Risk is a consequence of economic evolution. Think of the economy like an onion with layers. At is heart is are the most biologically authentic economic functions. We need food, shelter and clothing. Only when those are satisfied can we greater economic activity around, say, plush fitted kitchens, conservatories, foreign holidays and such like. These are comforts rather than essential needs. We can distinguish them hierarchically.
It happens that competition drives efficiency. We’ve become very efficient at meeting these needs and consequentially, as matters stand, not everyone can be engaged working in these economies. Displaced people can become ever more inventive in trying to trade their efforts for someone elses’ wealth. So, while manufacturing declined the UK moved to a service based economy. Governments and Chancellors placated us. The thing is ‘service’ is not always functionally authentic in terms of human need. It can range to the downright deceitful or unlawful. Emergent sectors of developed economies represent continuing divergence from biologically authentic economic functionality. Each successive of our layer of our economic onion gets less authentic and with a greater potential for risk. When considered against the hitherto successful and collaborative division of labour that had been beneficial to the proliferation of the human species in the transition to agriculture and in moving to the age of industrialisation, continuing economic evolution appears to have increasingly undesirable traits. Greed and risk being two.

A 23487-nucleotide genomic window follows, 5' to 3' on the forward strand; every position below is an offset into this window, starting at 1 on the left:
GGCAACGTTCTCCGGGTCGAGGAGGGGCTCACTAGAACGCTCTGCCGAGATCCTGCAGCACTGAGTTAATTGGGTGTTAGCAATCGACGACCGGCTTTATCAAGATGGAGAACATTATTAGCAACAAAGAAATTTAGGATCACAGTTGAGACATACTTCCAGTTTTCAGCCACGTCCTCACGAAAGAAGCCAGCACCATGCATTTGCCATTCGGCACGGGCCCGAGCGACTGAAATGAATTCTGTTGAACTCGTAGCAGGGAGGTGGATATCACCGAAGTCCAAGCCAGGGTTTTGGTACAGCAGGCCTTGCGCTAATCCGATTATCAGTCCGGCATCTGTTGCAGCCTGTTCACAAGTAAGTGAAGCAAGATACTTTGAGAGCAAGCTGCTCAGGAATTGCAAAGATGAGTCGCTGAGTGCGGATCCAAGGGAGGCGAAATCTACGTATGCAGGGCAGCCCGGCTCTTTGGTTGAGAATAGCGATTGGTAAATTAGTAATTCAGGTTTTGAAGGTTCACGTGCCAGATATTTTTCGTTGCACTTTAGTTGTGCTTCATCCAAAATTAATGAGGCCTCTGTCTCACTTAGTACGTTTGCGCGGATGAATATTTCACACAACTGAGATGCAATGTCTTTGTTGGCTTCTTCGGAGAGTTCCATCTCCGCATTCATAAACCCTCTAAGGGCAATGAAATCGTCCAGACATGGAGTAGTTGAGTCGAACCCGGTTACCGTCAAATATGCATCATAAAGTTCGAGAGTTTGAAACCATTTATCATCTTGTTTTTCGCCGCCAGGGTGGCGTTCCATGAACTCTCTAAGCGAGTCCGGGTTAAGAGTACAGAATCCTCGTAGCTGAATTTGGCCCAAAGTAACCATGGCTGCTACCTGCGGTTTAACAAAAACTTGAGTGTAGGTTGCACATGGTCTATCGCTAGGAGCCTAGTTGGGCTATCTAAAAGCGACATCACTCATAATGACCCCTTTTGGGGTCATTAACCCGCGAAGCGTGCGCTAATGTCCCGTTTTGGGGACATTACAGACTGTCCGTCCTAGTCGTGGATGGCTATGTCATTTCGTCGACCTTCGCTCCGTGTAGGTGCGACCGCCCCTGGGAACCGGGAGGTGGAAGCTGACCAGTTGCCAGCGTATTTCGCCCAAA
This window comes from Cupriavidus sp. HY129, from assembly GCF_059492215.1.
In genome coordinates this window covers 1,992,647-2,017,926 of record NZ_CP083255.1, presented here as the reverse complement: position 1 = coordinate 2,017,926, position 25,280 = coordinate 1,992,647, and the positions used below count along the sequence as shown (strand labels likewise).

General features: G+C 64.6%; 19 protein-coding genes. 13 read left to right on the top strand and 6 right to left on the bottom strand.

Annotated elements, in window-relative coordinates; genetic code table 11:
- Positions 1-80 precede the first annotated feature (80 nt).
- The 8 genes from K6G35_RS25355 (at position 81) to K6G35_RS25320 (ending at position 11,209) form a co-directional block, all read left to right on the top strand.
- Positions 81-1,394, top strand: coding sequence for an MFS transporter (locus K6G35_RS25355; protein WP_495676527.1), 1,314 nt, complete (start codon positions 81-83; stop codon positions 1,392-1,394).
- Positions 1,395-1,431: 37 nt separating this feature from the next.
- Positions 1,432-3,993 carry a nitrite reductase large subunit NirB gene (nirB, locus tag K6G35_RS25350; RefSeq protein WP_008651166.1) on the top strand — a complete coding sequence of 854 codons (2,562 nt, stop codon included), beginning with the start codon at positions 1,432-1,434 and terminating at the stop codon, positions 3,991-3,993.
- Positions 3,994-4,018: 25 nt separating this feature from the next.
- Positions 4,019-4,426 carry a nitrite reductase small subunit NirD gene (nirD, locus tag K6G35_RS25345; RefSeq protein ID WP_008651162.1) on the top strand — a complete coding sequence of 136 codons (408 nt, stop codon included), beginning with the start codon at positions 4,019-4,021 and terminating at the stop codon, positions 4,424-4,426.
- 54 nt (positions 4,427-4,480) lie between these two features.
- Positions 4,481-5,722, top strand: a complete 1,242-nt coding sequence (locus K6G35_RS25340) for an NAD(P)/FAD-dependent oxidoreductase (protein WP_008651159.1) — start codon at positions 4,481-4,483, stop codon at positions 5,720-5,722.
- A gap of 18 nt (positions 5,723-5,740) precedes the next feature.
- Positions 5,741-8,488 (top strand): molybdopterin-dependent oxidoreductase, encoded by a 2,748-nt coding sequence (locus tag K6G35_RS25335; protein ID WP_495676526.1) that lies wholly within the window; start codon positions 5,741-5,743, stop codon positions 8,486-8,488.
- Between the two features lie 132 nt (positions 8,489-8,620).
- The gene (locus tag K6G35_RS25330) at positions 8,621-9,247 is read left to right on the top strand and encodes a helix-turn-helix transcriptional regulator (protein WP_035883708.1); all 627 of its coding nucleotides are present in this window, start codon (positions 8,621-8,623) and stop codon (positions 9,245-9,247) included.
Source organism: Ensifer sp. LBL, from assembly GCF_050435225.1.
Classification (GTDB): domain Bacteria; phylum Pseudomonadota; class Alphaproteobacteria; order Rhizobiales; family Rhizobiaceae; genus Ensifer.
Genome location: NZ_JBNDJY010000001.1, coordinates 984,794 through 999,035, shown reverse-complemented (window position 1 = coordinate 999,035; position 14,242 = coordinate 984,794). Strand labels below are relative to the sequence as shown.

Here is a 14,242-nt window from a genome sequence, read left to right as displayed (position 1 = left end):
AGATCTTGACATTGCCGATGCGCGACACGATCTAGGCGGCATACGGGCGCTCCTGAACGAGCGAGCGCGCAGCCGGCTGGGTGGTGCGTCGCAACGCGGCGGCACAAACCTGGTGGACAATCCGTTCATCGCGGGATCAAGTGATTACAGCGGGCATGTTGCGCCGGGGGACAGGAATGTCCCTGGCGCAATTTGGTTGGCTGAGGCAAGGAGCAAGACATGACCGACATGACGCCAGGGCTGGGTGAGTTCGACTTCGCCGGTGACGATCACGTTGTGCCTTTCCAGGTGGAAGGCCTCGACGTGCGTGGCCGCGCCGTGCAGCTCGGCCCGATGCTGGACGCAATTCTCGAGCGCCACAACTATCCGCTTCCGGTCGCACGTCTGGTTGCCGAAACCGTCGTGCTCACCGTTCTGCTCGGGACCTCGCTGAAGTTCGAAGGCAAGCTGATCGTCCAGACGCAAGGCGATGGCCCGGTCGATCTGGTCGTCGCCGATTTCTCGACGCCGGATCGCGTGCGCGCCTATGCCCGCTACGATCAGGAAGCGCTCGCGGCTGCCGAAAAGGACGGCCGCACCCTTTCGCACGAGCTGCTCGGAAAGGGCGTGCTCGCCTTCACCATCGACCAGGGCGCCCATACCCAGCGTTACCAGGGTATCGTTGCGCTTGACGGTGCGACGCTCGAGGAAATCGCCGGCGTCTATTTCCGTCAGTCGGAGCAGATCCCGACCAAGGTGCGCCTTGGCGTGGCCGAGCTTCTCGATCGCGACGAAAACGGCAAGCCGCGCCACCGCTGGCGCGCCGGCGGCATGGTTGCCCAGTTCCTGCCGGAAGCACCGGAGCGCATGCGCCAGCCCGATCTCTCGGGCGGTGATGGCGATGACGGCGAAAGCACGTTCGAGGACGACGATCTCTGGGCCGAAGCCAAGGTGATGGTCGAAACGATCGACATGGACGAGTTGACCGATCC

Have Banks willfully contributed to the systemic failure?
Small businesses have struggled for survival. Small businesses are important to us and to the economy. Irrespective of whereabouts in the functional hierarchy of our economic onion a small business is placed, be it food, manufacturing, or service, the local economic hyper-cycles of small businesses are closer to the individuals authentic and biological needs to feed the family and clothe the kids. Big businesses on the other hand are all about the balance sheet and profit and loss. When businesses invest in automation, constantly compete against each other to make efficiency savings people are casualties. Every redundancy is a virtuous economic hyper-cycle undermined and devalued.